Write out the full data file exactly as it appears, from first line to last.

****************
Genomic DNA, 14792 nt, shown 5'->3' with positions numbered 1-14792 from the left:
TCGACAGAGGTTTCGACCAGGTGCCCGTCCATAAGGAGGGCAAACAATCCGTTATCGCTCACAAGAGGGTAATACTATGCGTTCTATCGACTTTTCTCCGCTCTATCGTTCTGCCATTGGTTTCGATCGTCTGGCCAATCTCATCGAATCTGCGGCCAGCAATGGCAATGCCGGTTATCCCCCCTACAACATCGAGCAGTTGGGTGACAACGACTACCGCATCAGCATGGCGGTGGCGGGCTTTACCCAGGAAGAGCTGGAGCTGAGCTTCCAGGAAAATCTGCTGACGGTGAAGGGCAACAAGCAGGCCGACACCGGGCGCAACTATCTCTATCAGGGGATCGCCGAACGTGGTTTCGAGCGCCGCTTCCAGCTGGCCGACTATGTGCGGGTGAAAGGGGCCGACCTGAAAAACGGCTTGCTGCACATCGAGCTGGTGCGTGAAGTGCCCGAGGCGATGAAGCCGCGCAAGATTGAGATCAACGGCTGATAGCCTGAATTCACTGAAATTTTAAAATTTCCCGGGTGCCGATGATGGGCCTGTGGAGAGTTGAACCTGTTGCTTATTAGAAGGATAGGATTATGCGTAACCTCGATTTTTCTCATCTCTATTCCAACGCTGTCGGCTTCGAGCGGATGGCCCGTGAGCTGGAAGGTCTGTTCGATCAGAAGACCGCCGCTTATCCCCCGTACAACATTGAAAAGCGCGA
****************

Genomic DNA, 14792 nt, shown 5'->3' with positions numbered 1-14792 from the left:
TCGACAGAGGTTTCGACCAGGTGCCCGTCCATAAGGAGGGCAAACAATCCGTTATCGCTCACAAGAGGGTAATACTATGCGTTCTATCGACTTTTCTCCGCTCTATCGTTCTGCCATTGGTTTCGATCGTCTGGCCAATCTCATCGAATCTGCGGCCAGCAATGGCAATGCCGGTTATCCCCCCTACAACATCGAGCAGTTGGGTGACAACGACTACCGCATCAGCATGGCGGTGGCGGGCTTTACCCAGGAAGAGCTGGAGCTGAGCTTCCAGGAAAATCTGCTGACGGTGAAGGGCAACAAGCAGGCCGACACCGGGCGCAACTATCTCTATCAGGGGATCGCCGAACGTGGTTTCGAGCGCCGCTTCCAGCTGGCCGACTATGTGCGGGTGAAAGGGGCCGACCTGAAAAACGGCTTGCTGCACATCGAGCTGGTGCGTGAAGTGCCCGAGGCGATGAAGCCGCGCAAGATTGAGATCAACGGCTGATAGCCTGAATTCACTGAAATTTTAAAATTTCCCGGGTGCCGATGATGGGCCTGTGGAGAGTTGAACCTGTTGCTTATTAGAAGGATAGGATTATGCGTAACCTCGATTTTTCTCATCTCTATTCCAACGCTGTCGGCTTCGAGCGGATGGCCCGTGAGCTGGAAGGTCTGTTCGATCAGAAGACCGCCGCTTATCCCCCGTACAACATTGAAAAGCGCGA